As the Washtenaw County parks and recreation commission moves closer to making its first decisions about farm properties to include in its land preservation program, the county board of commissioners got an update on the process at its April 5 working session.
Susan Lackey, executive director of the Legacy Land Conservancy – an Ann Arbor-based nonprofit that’s under contract to help manage the program – told commissioners that about $1.6 million is available to preserve farmland, using a portion of proceeds from the natural area preservation millage renewed by voters in November of 2010. That 10-year, 0.25-mill countywide tax also funds the acquisition of natural areas and land preserves.
Prior to 2010, the natural areas ordinance allowed for outright acquisition of land, but not for the purchase of development rights (PDR). PDR is a common mechanism for protecting farmland, letting landowners keep their property for farming but preventing – via a conservation easement – its development. In May of 2010, the county board approved an ordinance revision that incorporated farmland into the county’s natural areas preservation program and clarified the use of PDR for that purpose.
The county received 57 applications for its first round of potential deals, Lackey reported. That list has been narrowed down to seven parcels for final consideration, covering 1,100 acres. The locations of the parcels won’t be released until a final vote by the parks and rec commission. That vote will be taken when the deals are ready to close. That’s likely to happen later this year.
Yousef Rabhi was among the commissioners who praised the program, noting how it ties in with the food policy council that the county board recently created, as well as the food-related business incubator and job training program – called Seeds for Change – focused on the eastern part of the county. Rabhi serves on the Agricultural Lands Preservation Advisory Committee (ALPAC), which makes recommendations to the parks and rec commission about farmland deals.
The April 5 working session also included a briefing on the county’s community corrections unit. This report focuses just on the farmland preservation update.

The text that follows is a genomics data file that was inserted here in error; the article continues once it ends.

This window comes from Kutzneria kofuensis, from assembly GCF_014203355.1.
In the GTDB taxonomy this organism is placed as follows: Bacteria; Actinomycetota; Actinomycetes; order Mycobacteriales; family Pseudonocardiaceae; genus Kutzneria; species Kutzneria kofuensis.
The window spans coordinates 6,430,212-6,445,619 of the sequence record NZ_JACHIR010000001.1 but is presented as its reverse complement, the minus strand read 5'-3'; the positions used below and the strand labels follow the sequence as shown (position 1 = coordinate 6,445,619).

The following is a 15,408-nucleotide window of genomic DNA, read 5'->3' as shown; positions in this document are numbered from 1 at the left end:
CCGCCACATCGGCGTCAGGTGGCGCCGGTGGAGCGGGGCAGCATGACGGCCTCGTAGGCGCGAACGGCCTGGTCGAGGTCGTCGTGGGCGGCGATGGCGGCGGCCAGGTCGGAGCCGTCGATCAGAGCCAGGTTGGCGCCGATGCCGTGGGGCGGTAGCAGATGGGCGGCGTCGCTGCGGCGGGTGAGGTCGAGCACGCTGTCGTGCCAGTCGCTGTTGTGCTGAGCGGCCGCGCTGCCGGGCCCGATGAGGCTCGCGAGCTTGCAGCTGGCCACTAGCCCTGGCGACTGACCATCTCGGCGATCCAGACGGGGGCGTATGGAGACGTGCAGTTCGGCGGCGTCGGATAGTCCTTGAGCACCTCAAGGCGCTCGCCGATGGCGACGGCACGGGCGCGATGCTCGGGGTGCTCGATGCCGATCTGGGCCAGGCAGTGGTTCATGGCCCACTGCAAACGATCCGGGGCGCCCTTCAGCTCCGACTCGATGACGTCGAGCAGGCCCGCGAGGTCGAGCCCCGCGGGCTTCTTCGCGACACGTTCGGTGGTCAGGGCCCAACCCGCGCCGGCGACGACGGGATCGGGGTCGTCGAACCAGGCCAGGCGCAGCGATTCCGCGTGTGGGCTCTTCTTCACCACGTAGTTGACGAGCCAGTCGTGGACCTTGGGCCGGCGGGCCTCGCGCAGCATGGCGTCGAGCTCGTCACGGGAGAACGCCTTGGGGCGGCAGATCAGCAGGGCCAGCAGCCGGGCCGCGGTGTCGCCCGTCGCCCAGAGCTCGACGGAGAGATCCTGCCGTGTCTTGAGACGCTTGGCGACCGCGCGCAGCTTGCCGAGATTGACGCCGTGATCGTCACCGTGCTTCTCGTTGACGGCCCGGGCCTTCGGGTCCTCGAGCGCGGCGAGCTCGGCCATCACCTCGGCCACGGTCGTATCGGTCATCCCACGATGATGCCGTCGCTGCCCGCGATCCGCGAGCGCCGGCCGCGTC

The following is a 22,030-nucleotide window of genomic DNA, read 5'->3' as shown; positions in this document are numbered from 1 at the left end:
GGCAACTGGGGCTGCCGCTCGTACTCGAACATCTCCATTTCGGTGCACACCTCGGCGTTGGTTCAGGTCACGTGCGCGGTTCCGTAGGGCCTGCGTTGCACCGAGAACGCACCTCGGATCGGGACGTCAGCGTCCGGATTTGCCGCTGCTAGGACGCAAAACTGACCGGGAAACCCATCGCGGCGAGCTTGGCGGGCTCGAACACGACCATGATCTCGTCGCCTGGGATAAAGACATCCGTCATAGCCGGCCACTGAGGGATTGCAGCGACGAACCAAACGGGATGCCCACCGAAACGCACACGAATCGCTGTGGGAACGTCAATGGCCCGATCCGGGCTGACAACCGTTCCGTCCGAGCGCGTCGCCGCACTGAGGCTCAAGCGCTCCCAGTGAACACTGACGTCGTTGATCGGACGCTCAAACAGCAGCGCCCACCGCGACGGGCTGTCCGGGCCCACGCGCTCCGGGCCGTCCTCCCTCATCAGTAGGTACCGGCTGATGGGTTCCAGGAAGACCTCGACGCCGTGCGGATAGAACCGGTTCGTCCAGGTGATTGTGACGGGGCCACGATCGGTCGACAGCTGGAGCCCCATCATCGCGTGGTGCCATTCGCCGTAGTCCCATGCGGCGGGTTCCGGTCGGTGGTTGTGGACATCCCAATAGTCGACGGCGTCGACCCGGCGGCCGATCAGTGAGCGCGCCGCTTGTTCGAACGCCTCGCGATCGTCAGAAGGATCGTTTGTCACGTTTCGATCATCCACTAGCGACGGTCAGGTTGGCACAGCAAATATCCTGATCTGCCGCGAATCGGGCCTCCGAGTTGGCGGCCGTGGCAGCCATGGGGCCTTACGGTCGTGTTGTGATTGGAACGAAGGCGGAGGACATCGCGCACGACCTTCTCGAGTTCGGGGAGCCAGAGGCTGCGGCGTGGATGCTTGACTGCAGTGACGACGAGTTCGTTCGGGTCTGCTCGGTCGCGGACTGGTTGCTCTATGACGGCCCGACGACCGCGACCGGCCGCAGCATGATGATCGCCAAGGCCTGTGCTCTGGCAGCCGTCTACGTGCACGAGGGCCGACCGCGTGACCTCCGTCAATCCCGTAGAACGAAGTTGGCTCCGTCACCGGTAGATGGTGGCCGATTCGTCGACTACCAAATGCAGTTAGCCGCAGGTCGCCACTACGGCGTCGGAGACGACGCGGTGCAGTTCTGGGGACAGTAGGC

County Farmland Preservation
By way of background, a countywide 10-year, 0.25-mill tax first was approved by voters in 2000 for natural areas preservation. The millage brings in about $3 million annually, and over the years the county has acquired more than 2,200 acres of land and established 17 new nature preserves, which are open to the public. However, millage proceeds could not be used for the purchase of development rights, a common way to protect farmland from being sold for development.
In May of 2010, a proposal was made to the county board – which commissioners ultimately approved – that changed the ordinance governing the county’s Natural Areas Preservation Program (NAPP), in preparation for a renewal millage later that year. The change reflected two broad strategic goals: (1) incorporating farmland into NAPP’s land preservation efforts, and (2) clarifying the county’s use of the purchase of development rights (PDR) to preserve land, in addition to outright acquisition. [The county has a separate ordinance, passed in 2007, for a PDR program aimed at securing grants from the Michigan Agricultural Preservation Fund. The Legacy Land Conservancy helps oversee that program too.]
At an April 2010 working session, Susan Lackey of the Legacy Land Conservancy had told commissioners that using PDR to preserve farmland had several advantages: (1) it allows the land to continue to be actively used as farmland, by the owner or others; (2) it keeps the property on the tax rolls; and (3) it enables the county to tap federal grants through the federal Farm and Ranch Lands Preservation Program (FRPP). The county is the most successful in the state at bringing in FRPP dollars for land preservation, through the Ann Arbor greenbelt and other programs.
The ordinance change added “agricultural purposes” as a definition of natural areas, and added the category of “agricultural land” in the section that defines criteria for NAPP purchases:
B. Agricultural Lands
- Characteristics of the farmland: prime and unique soils, size, percentage of property in agricultural use, scenic historic or architectural features, scenic view.
- Potential for development pressure: adjacent land uses, adjacent land use designation, amount of road frontage proximity to public sanitary sewer/water.
- Leverage: Percentage of funding from other sources, including willingness of landowner to accept a percentage of the appraised value of the development rights on the property.
- Open space value: Proximity to existing private and/or public protected land, regardless of use.
The county’s Agricultural Lands Preservation Advisory Committee (ALPAC) was designated as the group that would advise the county about farmland PDR deals. It’s a counterpart to the Natural Areas Technical Advisory Committee, which advises the NAPP program. Legacy Land Conservancy was hired to advise ALPAC in making its recommendations to the county parks and recreation commission, which makes the final decision regarding how to spend the natural area millage proceeds.